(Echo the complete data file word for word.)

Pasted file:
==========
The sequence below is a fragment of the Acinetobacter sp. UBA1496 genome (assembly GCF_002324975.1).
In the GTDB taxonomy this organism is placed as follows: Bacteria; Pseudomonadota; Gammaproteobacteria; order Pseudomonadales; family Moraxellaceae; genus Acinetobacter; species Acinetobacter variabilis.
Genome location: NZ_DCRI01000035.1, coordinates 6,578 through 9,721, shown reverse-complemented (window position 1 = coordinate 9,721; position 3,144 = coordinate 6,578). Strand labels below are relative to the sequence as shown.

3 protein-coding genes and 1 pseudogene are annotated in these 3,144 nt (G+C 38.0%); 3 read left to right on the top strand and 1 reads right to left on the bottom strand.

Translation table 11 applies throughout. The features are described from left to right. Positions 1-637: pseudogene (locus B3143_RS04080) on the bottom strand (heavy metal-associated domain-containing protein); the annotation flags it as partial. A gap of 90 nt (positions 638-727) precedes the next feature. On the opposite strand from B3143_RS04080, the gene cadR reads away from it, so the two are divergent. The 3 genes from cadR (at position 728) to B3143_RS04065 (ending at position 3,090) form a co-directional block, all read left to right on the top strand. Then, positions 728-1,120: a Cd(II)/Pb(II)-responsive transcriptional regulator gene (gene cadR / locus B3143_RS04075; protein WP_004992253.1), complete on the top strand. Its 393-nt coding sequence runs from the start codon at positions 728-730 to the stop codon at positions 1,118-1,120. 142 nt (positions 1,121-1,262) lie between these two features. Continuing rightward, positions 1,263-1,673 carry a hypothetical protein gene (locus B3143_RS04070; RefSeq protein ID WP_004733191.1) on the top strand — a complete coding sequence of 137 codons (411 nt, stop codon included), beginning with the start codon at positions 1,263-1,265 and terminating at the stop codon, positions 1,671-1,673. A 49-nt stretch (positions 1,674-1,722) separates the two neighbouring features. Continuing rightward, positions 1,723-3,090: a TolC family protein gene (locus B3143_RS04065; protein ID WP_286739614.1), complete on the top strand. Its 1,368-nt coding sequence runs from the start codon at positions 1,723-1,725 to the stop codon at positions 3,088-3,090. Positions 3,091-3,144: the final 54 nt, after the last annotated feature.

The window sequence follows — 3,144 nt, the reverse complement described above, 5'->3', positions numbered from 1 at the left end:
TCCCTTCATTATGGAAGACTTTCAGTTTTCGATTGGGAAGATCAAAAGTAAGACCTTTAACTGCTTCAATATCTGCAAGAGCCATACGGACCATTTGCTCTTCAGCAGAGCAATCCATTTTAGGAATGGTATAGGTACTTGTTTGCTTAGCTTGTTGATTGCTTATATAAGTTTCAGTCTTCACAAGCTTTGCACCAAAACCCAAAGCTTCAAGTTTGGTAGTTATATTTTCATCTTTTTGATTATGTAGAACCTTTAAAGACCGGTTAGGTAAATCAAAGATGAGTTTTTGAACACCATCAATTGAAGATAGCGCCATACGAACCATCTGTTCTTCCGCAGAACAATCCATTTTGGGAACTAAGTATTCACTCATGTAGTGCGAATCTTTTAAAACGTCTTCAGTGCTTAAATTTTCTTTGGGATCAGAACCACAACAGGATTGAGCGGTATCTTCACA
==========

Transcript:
The sequence below is a fragment of the Acinetobacter sp. UBA1496 genome (assembly GCF_002324975.1).
In the GTDB taxonomy this organism is placed as follows: Bacteria; Pseudomonadota; Gammaproteobacteria; order Pseudomonadales; family Moraxellaceae; genus Acinetobacter; species Acinetobacter variabilis.
Genome location: NZ_DCRI01000035.1, coordinates 6,578 through 9,721, shown reverse-complemented (window position 1 = coordinate 9,721; position 3,144 = coordinate 6,578). Strand labels below are relative to the sequence as shown.

3 protein-coding genes and 1 pseudogene are annotated in these 3,144 nt (G+C 38.0%); 3 read left to right on the top strand and 1 reads right to left on the bottom strand.

Translation table 11 applies throughout. The features are described from left to right. Positions 1-637: pseudogene (locus B3143_RS04080) on the bottom strand (heavy metal-associated domain-containing protein); the annotation flags it as partial. A gap of 90 nt (positions 638-727) precedes the next feature. On the opposite strand from B3143_RS04080, the gene cadR reads away from it, so the two are divergent. The 3 genes from cadR (at position 728) to B3143_RS04065 (ending at position 3,090) form a co-directional block, all read left to right on the top strand. Then, positions 728-1,120: a Cd(II)/Pb(II)-responsive transcriptional regulator gene (gene cadR / locus B3143_RS04075; protein WP_004992253.1), complete on the top strand. Its 393-nt coding sequence runs from the start codon at positions 728-730 to the stop codon at positions 1,118-1,120. 142 nt (positions 1,121-1,262) lie between these two features. Continuing rightward, positions 1,263-1,673 carry a hypothetical protein gene (locus B3143_RS04070; RefSeq protein ID WP_004733191.1) on the top strand — a complete coding sequence of 137 codons (411 nt, stop codon included), beginning with the start codon at positions 1,263-1,265 and terminating at the stop codon, positions 1,671-1,673. A 49-nt stretch (positions 1,674-1,722) separates the two neighbouring features. Continuing rightward, positions 1,723-3,090: a TolC family protein gene (locus B3143_RS04065; protein ID WP_286739614.1), complete on the top strand. Its 1,368-nt coding sequence runs from the start codon at positions 1,723-1,725 to the stop codon at positions 3,088-3,090. Positions 3,091-3,144: the final 54 nt, after the last annotated feature.

The window sequence follows — 3,144 nt, the reverse complement described above, 5'->3', positions numbered from 1 at the left end:
TCCCTTCATTATGGAAGACTTTCAGTTTTCGATTGGGAAGATCAAAAGTAAGACCTTTAACTGCTTCAATATCTGCAAGAGCCATACGGACCATTTGCTCTTCAGCAGAGCAATCCATTTTAGGAATGGTATAGGTACTTGTTTGCTTAGCTTGTTGATTGCTTATATAAGTTTCAGTCTTCACAAGCTTTGCACCAAAACCCAAAGCTTCAAGTTTGGTAGTTATATTTTCATCTTTTTGATTATGTAGAACCTTTAAAGACCGGTTAGGTAAATCAAAGATGAGTTTTTGAACACCATCAATTGAAGATAGCGCCATACGAACCATCTGTTCTTCCGCAGAACAATCCATTTTGGGAACTAAGTATTCACTCATGTAGTGCGAATCTTTTAAAACGTCTTCAGTGCTTAAATTTTCTTTGGGATCAGAACCACAACAGGATTGAGCGGTATCTTCACA